•  the combination of listening, questioning and affirmation that is unique to SFBT

  • a thumbnail map for navigating the terrain of client family conversations

  • a solution focused tool set to fit the interactional topography: what opportunities do clients

present and what responses do solution focused interviewers choose to foster conversation

favorable to co-constructing useful difference

The workshop will balance presentation, demonstration and application through hands-on practice.

AFTERNOON WORKSHOPS

(1:00pm-4:00pm)

FSW, 7th Floor McKinnie Tower at the University of Calgary

WORKSHOP 16: Redeeming your Reputation: An Approach to Stealing and Other Moral Offenses

David Epston and Kay Ingamelis

Early on in my career, I was approached by Youth Aid(Police) to meet with young people who had been found time and time again to steal from family, friends, neighbours and shops. I developed an approach that has been extraordinarily successful over the years, both from informal follow-ups and more formal research. The problem is deferred to  the reputation as a stealer, thief or dishonest person that is a consequence of persistent stealing and a moral dilemma eg. do you want to known as a dishonest or honest person, is forged. This is the trope Cheryl Mattingly has referred to as a 'moral laboratory' as well as 'narrative re-envisioning' in her Moral Laboratories: Family Peril and the Struggle for a Good Life(2014). The young person gives consent for his family to set 'honesty tests' for him/her in the full knowledge of 'all this who love you and care about you'as well as victims of the stealing. On successful completion of such conclusive hazards, a family/community is convened for the 'honesty party' at which he/she reads aloud their 'honesty speech' in which they testify to their 'change of heart'.  Kay Ingamells will tell of a young man's redemption after 7 year long history of stealing in some detail....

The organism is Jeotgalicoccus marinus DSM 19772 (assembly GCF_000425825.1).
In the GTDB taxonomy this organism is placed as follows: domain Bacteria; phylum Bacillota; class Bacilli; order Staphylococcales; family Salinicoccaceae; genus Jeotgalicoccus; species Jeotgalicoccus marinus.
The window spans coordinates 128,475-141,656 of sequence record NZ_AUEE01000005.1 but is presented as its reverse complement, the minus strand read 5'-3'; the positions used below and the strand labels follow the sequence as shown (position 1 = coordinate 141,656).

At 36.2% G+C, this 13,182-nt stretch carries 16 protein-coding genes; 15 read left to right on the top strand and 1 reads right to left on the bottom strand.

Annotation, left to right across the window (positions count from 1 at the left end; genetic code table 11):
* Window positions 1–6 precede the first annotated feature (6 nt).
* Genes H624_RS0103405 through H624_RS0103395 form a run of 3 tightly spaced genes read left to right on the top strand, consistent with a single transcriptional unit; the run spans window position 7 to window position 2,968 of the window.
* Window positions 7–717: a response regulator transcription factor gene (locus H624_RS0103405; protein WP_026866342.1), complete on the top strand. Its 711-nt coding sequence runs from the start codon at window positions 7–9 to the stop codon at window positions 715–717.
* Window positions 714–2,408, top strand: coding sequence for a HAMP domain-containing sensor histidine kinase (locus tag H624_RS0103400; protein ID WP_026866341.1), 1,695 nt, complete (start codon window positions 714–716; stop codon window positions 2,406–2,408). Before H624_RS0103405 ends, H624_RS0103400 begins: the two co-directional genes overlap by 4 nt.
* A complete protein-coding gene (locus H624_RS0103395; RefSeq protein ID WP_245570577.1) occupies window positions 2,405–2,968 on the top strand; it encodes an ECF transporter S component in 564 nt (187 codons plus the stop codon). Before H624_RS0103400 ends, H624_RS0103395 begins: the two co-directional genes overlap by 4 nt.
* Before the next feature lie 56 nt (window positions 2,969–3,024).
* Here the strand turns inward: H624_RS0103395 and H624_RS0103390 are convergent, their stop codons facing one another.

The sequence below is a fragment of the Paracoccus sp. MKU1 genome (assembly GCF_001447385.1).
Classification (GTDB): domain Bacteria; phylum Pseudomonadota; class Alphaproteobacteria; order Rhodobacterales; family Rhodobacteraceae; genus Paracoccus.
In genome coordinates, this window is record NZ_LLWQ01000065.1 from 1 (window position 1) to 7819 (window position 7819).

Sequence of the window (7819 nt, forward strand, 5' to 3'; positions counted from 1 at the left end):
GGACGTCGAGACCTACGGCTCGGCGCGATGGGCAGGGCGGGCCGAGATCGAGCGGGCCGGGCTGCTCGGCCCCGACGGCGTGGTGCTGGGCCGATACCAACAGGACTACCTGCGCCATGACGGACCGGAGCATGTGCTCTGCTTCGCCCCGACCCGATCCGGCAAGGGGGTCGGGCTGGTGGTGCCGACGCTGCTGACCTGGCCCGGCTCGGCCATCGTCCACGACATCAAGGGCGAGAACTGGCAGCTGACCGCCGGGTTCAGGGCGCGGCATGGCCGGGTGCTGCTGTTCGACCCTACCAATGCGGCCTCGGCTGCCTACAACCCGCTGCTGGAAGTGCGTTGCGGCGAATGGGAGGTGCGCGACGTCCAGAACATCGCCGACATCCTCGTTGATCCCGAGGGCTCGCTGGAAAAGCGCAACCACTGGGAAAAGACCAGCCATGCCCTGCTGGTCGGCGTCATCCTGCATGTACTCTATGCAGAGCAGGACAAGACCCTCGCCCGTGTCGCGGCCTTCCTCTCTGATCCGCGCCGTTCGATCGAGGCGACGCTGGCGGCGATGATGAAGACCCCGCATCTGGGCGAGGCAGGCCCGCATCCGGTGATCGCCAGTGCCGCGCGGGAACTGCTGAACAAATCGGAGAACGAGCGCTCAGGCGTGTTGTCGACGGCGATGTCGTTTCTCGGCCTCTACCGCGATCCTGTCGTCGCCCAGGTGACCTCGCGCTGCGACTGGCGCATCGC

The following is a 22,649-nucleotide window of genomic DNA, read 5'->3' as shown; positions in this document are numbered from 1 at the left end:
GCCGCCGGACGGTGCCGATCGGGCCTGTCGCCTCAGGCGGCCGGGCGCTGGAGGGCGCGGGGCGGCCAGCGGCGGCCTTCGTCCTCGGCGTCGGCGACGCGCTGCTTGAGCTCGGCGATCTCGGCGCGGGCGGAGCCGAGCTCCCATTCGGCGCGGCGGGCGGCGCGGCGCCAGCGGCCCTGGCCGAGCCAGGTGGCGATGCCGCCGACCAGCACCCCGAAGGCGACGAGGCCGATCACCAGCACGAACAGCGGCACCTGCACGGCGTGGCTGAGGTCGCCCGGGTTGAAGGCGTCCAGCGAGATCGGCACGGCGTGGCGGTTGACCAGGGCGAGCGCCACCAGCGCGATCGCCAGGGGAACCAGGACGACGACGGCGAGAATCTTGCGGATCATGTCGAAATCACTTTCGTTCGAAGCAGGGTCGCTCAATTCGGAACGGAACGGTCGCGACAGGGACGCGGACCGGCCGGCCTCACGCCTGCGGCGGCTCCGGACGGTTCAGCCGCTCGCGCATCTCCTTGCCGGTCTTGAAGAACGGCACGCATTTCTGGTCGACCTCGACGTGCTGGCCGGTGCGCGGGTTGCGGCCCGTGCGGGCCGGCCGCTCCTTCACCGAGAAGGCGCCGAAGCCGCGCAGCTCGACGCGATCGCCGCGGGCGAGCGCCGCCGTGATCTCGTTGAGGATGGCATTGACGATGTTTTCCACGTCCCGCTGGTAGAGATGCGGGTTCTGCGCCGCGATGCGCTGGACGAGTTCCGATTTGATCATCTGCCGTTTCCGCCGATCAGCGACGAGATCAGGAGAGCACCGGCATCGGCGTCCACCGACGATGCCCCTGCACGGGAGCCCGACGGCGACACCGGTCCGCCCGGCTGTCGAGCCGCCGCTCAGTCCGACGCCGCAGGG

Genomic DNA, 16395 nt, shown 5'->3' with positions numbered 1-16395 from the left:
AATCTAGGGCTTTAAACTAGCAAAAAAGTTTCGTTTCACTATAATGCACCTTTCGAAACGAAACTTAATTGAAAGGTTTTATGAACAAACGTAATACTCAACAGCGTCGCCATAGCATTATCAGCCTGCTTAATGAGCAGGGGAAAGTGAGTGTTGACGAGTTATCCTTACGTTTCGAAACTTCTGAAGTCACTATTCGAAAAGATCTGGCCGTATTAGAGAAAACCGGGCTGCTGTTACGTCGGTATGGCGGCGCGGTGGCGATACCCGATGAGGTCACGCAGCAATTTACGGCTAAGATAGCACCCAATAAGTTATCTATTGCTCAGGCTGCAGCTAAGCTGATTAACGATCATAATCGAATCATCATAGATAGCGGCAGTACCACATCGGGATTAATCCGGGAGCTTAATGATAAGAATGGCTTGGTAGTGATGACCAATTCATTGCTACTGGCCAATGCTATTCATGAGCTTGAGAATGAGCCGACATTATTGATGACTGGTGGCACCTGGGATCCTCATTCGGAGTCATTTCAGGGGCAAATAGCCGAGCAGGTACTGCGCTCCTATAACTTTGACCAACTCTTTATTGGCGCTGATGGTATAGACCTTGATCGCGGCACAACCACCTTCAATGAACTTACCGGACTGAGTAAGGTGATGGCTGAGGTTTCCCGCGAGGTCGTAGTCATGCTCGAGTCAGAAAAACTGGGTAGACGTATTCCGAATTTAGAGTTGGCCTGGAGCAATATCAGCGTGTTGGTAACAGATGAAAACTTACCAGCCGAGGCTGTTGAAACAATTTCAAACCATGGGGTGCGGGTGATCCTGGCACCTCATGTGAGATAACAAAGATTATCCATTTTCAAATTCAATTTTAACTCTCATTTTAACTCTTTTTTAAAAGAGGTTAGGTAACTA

WORKSHOP 17: Resources for Dialogic Coordination within Relational Disquiet

Sheila McNamee and Jack Lannamann​

This workshop will explore resources for generative conversations.   By differentiating monologic forms of conversation from dialogic forms of conversation, we will offer ideas about working in contexts where intransitive conflict frustrates all parties involved.  With a relational understanding of meaning, one that embraces uncertainty, reflexive inquiry, multiplicity, and imagination, the unusual and unexpected aspects of dialogue become central.   This workshop challenges participants to focus attention on these unexpected and sometimes disquieting moments by engaging in a collaborative process of dialogic coordination.   We will explore what dialogic coordination entails for our work with people and communities and how traditional forms of practice can be incorporated.  We will also examine the challenges we confront in our attempts to move beyond conflict as they relate to social justice and power, and related concerns with ethics, morality, responsibility, and accountability.

WORKSHOP 18: Cultural Loneliness and Wellbeing

Kiwi Tamasese, Charles Waldegrave, Loudeen Parsons & Monica Mercury

Abstract coming soon. 

WORKSHOP 19: Topic TBD 

John Burnham 

Abstract coming soon. 

WORKSHOP 20: What Would You Have Done? Stories of Complexity from the Field of Narrative Therapy and Community 

Work 

Cheryl White & David Denborough

At key moments in the field of narrative therapy and community work, Dulwich Centre has been called upon to respond to some profoundly complex situations. In this workshop, Cheryl White and David Denborough will invite participants to engage with these situations; speculate as to how you might have responded; and then share the steps that were taken and what became possible as a result. Perhaps there will be some moments of disquiet within the workshop … and hopefully generative discussion! 

Pre Conference Reception

(7:00pm-9:00pm)

Located at the University of Calgary, Faculty of Social Work. 7th Floor, MacKimmie Tower.

Conference Daily Itineraries

Friday August 18th
Conference Plenaries and Events

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Friday August 18th 

MORNING 

Best Western Village Park Inn

Opening Ceremonies 

8:30-8:50

Plenary 1: Early Influences

9:00-10:40

Karl Tomm

Hopes for a Generative Gathering 

Lorraine M. Wright 

From Clinical Skills to Softening Suffering: Bringing forth Love